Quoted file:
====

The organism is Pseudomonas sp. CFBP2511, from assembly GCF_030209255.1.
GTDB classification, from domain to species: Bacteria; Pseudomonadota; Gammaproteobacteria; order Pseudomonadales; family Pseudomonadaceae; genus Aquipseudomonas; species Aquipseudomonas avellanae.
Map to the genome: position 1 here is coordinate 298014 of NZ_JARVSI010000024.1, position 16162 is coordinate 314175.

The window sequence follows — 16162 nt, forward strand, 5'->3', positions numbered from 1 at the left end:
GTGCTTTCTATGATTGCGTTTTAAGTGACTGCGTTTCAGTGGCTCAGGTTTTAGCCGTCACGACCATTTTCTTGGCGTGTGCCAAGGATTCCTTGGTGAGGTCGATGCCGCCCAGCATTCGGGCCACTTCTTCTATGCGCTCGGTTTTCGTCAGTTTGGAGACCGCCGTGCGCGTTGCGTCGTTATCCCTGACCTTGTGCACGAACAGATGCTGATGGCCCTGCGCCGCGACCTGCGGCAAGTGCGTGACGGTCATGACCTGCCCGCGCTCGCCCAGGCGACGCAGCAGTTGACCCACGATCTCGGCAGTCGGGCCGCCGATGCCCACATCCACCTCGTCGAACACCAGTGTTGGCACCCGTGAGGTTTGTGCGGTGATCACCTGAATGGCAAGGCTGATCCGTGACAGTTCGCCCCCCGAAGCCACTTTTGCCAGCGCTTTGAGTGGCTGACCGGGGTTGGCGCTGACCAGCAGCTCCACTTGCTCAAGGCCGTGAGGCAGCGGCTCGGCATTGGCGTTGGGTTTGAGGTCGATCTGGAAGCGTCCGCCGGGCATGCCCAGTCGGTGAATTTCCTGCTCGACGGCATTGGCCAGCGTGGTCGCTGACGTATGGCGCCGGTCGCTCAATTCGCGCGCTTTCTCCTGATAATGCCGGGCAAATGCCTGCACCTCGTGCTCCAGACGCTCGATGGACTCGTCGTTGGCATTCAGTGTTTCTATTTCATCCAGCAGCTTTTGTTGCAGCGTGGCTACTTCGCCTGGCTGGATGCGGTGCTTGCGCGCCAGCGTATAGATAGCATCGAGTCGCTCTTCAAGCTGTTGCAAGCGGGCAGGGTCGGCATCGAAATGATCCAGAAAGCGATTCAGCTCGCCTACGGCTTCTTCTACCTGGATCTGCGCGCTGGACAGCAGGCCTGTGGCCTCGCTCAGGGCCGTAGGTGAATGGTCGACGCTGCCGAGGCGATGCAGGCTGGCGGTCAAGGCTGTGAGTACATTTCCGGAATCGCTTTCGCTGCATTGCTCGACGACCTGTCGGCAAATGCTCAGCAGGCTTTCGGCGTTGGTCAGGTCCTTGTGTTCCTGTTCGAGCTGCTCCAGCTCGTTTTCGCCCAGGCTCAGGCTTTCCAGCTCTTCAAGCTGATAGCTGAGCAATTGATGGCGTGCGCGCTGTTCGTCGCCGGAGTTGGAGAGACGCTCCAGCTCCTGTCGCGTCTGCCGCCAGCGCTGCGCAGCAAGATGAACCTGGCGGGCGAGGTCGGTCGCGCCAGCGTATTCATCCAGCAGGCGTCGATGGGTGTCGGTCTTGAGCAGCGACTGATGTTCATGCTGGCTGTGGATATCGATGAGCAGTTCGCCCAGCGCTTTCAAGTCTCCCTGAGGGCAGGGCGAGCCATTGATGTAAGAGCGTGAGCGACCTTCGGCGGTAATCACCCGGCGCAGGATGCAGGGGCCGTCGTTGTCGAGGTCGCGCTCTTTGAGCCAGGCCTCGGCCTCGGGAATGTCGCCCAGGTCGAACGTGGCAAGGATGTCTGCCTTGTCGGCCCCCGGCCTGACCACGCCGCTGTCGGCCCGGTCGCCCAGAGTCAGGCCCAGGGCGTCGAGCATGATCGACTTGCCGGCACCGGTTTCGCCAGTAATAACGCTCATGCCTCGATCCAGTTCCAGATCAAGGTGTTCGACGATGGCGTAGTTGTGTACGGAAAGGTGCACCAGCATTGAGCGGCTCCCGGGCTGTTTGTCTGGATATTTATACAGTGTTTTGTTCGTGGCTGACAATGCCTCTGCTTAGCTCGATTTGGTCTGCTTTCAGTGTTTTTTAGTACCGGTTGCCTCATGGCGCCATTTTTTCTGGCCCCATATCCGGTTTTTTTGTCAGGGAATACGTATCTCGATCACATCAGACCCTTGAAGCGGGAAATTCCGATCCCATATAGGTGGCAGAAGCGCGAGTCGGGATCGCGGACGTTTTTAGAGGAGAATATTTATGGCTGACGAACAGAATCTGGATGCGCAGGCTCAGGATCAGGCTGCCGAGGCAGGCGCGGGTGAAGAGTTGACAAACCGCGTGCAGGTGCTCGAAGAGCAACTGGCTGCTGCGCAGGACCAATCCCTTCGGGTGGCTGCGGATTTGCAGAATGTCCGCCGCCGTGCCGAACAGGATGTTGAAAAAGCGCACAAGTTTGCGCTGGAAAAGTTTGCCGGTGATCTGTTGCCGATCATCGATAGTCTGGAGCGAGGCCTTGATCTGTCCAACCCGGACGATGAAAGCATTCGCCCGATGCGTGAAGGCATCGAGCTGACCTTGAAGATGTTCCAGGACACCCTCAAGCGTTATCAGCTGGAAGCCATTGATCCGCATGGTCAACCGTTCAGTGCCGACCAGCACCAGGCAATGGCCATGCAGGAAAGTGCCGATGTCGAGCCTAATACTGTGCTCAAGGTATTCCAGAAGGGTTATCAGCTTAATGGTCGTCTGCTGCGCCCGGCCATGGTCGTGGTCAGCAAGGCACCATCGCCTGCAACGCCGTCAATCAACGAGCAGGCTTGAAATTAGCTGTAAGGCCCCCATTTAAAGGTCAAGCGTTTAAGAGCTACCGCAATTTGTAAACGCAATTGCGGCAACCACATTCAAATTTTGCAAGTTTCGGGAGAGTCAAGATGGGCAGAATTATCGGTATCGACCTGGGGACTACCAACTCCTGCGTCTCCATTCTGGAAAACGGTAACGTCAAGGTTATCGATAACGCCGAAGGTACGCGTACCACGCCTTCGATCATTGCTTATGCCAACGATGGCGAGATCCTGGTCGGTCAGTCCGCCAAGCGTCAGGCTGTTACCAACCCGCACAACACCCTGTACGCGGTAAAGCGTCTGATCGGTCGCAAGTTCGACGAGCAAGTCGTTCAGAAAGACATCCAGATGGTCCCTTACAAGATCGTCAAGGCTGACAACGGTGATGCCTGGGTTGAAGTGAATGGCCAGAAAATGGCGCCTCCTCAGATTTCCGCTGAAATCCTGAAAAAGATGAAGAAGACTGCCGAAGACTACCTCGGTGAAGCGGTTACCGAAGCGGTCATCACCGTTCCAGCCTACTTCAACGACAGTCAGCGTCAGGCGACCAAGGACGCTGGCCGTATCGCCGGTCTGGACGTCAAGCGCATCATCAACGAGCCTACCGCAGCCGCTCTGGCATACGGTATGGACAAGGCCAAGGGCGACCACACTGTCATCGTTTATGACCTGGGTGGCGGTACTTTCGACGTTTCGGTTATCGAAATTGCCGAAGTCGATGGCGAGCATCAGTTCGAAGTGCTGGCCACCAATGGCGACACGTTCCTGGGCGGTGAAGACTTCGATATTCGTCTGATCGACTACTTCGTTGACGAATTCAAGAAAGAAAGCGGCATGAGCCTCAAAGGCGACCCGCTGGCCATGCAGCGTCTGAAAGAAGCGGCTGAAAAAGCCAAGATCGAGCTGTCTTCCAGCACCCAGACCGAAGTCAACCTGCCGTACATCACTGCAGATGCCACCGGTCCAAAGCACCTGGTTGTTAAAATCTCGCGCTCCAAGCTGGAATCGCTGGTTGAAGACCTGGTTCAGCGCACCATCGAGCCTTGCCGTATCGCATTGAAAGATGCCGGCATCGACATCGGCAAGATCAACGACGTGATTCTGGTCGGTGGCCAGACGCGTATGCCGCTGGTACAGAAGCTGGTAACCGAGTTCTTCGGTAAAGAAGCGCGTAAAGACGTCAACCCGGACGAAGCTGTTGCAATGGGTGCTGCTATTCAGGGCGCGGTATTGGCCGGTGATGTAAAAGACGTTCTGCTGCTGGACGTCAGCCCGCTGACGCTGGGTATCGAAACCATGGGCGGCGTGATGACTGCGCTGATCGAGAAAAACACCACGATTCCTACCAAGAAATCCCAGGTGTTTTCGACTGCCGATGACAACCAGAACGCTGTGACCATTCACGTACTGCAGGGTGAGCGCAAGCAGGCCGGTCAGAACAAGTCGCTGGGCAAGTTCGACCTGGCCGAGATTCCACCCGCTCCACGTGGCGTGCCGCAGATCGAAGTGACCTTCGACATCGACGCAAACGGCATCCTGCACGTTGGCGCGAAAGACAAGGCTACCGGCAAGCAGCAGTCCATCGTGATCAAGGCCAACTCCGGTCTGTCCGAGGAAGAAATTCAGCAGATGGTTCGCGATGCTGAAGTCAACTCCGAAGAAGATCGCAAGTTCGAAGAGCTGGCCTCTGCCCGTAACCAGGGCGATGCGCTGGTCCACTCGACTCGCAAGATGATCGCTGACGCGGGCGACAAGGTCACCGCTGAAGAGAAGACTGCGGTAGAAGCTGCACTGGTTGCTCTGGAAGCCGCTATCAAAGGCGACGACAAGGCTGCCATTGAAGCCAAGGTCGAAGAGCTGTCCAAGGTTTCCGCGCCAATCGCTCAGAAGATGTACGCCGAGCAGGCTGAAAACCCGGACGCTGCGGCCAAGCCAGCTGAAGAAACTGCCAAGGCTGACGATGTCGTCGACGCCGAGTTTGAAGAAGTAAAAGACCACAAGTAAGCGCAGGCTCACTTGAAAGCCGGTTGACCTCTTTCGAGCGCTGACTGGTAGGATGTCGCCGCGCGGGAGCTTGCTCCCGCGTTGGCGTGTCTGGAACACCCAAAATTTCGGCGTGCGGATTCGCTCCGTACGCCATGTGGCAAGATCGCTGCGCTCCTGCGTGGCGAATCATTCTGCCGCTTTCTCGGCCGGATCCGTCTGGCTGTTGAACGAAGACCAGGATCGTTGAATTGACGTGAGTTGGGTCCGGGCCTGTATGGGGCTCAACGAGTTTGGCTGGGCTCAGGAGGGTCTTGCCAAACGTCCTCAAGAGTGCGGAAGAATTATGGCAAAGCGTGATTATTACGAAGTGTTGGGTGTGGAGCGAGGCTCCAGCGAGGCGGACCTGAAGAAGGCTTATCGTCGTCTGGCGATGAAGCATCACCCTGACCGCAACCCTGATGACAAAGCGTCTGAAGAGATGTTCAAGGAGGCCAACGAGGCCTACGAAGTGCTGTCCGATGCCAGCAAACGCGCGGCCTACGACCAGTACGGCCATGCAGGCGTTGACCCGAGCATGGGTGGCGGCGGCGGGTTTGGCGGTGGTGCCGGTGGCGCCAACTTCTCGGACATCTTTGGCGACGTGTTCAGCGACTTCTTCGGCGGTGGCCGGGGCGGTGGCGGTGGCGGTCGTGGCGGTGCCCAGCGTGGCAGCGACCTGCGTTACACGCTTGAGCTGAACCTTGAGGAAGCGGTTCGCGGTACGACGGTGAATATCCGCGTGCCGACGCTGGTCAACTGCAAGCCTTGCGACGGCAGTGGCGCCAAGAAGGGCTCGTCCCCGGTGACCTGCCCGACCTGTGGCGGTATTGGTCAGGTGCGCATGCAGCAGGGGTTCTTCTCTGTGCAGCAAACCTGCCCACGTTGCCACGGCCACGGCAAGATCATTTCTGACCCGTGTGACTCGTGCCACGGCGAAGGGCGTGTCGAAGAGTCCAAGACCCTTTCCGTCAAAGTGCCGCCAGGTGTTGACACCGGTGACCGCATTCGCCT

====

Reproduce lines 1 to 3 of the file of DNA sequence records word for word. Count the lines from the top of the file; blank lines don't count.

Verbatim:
The organism is Pseudomonas sp. CFBP2511, from assembly GCF_030209255.1.
GTDB classification, from domain to species: Bacteria; Pseudomonadota; Gammaproteobacteria; order Pseudomonadales; family Pseudomonadaceae; genus Aquipseudomonas; species Aquipseudomonas avellanae.
Map to the genome: position 1 here is coordinate 298014 of NZ_JARVSI010000024.1, position 16162 is coordinate 314175.